SPRINGFIELD – Illinois Gov. Pat Quinn vowed Wednesday to continue fighting to steer state money from prisons to child protection, after being rebuffed by the Senate on his plan to shutter state facilities.
On the second day of the General Assembly’s fall veto session, the Senate voted, 35-16, to override Quinn’s veto of $57 million approved by the Legislature to keep two prisons and two juvenile detention centers open. The governor will take his case to the House, where a second override vote would not force the Democratic governor to keep the prisons open, but would prohibit him from spending the money elsewhere despite the state’s dire financial situation.
Quinn aides said his message, as he crosses the Capitol rotunda in the coming days, is this: It’s a choice between spending on underutilized prisons or better protection against the abuse and neglect of children.
“He’s talking to lawmakers and will impress upon them that the money is better spent on kids than on prisons” he considers unnecessary, Quinn budget spokesman Abdon Pallasch said.
The House canceled Thursday’s portion of the fall session. A spokesman said the legislation’s House sponsor, Speaker Michael Madigan, has not decided whether to seek an override. The session’s final three days begin Tuesday.
Beside the override vote, the Senate adopted a plan Wednesday to require some corporations to disclose what they pay in income tax. The chamber also rejected legislation that Quinn rewrote to ban assault weapons and sent the governor a plan he supports to subsidize state park repairs with a $2 license plate surcharge.
The House adopted a resolution that recommends no pay raises this year for unionized state workers; set a special congressional election April 9 for the seat held by U.S. Rep. Jesse Jackson Jr., who resigned; and voted to give the Chicago Public Schools more time to announce what schools it plans to close.
An anticipated House tally on allowing marijuana for medicinal purposes was put on hold as the Democratic sponsor continues to woo supporters.
Last spring, lawmakers objected to Quinn’s plan to cut the budget by closing the high-security prison in Tamms, the women’s lockup in Dwight, and youth detention centers in Joliet and Murphysboro. They sent him a budget that earmarked money to keep them open.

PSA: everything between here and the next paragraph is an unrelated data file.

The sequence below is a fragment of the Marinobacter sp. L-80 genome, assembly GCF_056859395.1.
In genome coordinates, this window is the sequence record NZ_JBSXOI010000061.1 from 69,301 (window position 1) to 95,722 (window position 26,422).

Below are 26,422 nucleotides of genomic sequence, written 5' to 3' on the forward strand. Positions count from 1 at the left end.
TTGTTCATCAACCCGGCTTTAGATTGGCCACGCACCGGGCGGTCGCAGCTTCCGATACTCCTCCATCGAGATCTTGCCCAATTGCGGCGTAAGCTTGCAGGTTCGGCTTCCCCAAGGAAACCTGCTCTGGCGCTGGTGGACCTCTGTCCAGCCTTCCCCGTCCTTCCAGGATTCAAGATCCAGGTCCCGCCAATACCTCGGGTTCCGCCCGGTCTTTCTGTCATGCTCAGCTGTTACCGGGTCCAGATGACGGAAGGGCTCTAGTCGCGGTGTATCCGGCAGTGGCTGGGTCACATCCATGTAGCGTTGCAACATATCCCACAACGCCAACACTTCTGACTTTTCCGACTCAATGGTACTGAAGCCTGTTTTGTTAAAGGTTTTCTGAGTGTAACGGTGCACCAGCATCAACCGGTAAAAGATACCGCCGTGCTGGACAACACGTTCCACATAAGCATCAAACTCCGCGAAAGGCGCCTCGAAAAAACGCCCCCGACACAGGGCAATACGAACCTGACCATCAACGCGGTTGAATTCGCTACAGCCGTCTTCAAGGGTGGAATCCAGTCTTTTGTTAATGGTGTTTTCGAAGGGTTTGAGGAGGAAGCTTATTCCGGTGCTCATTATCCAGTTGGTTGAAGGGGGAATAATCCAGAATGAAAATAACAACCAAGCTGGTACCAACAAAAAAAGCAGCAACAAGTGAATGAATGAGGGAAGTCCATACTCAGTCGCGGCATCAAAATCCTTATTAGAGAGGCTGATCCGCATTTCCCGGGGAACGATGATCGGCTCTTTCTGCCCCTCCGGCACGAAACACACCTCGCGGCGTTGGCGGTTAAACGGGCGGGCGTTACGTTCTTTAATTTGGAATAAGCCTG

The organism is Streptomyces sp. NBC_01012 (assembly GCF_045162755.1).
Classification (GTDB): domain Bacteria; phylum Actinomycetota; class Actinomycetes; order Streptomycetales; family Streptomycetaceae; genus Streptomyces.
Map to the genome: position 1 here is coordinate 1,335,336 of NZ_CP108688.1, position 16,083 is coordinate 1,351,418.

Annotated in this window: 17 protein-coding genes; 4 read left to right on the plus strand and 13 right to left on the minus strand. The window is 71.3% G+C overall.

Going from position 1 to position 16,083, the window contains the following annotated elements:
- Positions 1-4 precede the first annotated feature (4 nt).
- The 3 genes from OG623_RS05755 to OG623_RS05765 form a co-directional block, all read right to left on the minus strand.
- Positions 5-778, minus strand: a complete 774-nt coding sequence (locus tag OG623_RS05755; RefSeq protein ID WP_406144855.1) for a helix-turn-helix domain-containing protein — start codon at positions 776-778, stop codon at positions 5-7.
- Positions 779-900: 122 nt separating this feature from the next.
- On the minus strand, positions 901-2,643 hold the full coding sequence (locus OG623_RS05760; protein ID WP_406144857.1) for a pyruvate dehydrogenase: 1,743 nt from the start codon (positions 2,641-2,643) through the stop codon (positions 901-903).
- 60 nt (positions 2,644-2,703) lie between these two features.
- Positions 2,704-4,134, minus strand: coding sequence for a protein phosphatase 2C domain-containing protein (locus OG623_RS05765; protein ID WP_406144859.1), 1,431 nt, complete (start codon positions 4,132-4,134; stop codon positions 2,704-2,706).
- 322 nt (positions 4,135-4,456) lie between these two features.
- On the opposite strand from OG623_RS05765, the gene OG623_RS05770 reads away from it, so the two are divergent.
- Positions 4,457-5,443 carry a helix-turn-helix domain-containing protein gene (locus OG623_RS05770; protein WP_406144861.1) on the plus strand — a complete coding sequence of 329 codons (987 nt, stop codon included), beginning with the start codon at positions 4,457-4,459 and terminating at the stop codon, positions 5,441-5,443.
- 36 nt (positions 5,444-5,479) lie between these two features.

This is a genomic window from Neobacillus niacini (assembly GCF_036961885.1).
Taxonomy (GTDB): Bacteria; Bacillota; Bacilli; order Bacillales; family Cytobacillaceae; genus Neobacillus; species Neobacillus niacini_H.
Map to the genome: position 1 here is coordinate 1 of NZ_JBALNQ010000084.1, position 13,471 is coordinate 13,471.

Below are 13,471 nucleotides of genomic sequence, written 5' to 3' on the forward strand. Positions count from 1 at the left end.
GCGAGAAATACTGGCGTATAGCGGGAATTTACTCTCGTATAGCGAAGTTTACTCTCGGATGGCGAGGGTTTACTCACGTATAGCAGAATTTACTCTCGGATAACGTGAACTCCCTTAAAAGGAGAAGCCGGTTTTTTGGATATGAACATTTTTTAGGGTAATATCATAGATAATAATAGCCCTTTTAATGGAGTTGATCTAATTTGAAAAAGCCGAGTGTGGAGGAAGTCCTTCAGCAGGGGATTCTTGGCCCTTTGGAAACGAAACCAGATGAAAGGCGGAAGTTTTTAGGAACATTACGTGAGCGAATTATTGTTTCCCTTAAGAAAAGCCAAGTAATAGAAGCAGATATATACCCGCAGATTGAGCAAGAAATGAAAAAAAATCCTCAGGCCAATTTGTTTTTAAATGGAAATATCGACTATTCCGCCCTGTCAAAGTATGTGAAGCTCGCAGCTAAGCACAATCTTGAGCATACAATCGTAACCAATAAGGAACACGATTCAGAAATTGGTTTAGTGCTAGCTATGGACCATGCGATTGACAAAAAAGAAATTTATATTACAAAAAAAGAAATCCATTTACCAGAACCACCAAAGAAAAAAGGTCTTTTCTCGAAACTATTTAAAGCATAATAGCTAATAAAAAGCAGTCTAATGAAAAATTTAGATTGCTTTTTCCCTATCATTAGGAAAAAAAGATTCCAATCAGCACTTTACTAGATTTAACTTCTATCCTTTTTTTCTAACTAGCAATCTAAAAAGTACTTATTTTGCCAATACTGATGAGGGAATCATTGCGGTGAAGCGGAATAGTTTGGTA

At the same time, they reduced Children and Family Services funding by $50 million — on top of $36 million Quinn cut — prompting a reorganization that will reduce the agency headcount by 188.
It’s also redirecting 95 management positions to posts such as investigators and intervention specialists who deal directly with children and families, DCFS spokesman Dave Clarkin said.
Quinn used his veto power to slice the prison money lawmakers appropriated, which was the action the Senate voted to reverse Wednesday.
Should the House follow the Senate’s lead and snub the governor, Quinn won’t be forced to spend the money to keep facilities open, but he’ll be unable to spend the money on anything else.
There are 49,000 inmates in adult prisons designed for 33,700. But the administration argues that Tamms and, for juveniles, Murphysboro, were not nearly full even before officials started moving residents, and that Dwight’s women can be housed elsewhere. The governor will ask lawmakers to spend the money on protecting children instead, Pallasch said.
“That’s the message they’ve been communicating to everyone for some time,” said Steve Brown, spokesman for Madigan, a Chicago Democrat. “Maybe it will take on some fresh energy.”
While Brown said Madigan has not decided on an override attempt, he undoubtedly will hear from central and southern Illinois lawmakers whose districts rely heavily on the jobs that prisons provide.
Madigan did call a vote Wednesday on a resolution declaring the state has no money for pay raises in negotiated contracts with unionized state workers. On an 84-29 vote, the House approved the resolution as Quinn tries to impose a wage freeze on 40,000 members of the American Federation of State, County and Municipal Employees, whose last contract expired June 30.
Co-sponsor Rep. John Bradley said the General Assembly is tired of being saddled with paying the costs of lucrative contracts negotiated by governors.
“The days of people sending us the bills or making promises they can’t keep are over,” the Marion Democrat said. “We’re out of money. We don’t have a money tree.”
In the Senate, President John Cullerton got exactly the 30 votes he needed to send to the House a measure requiring publicly traded corporations to publicize their Illinois income tax bills. Cullerton said it would help lawmakers decide tax policy and whether incentives they dole out to help businesses are worthwhile.
Business leaders oppose the bill as unfair and potentially damaging to competition.
Republicans, one of whom called it “anti-business, anti-employment,” were offended by the atmosphere Tuesday in which Cullerton announced the plan at a news conference organized by cheering, chanting Chicago-area activists.
“This is not a ‘gotcha’ to the business community,” Cullerton responded. “It’s something that will help us have a better tax structure.”
The Senate also rejected Quinn’s attempt to change an ammunition-purchase bill into an assault weapons ban. The governor used his amendatory veto power to rewrite Sen. Dave Luechtefeld’s measure that would allow legal gun owners to buy ammunition through the mail from Illinois companies, as well as having it shipped from other states.
The 49-4 vote restores the original language and moves it to the House.
Spokeswoman Brooke Anderson said Quinn “will vigorously pursue this cause,” but did not divulge the governor’s strategy.
Associated Press Writer Sara Burnett contributed to this report. Contact John O’Connor at http://www.twitter.com/apoconnor
The bills are SB2474, HJR45, SB282, and SB681.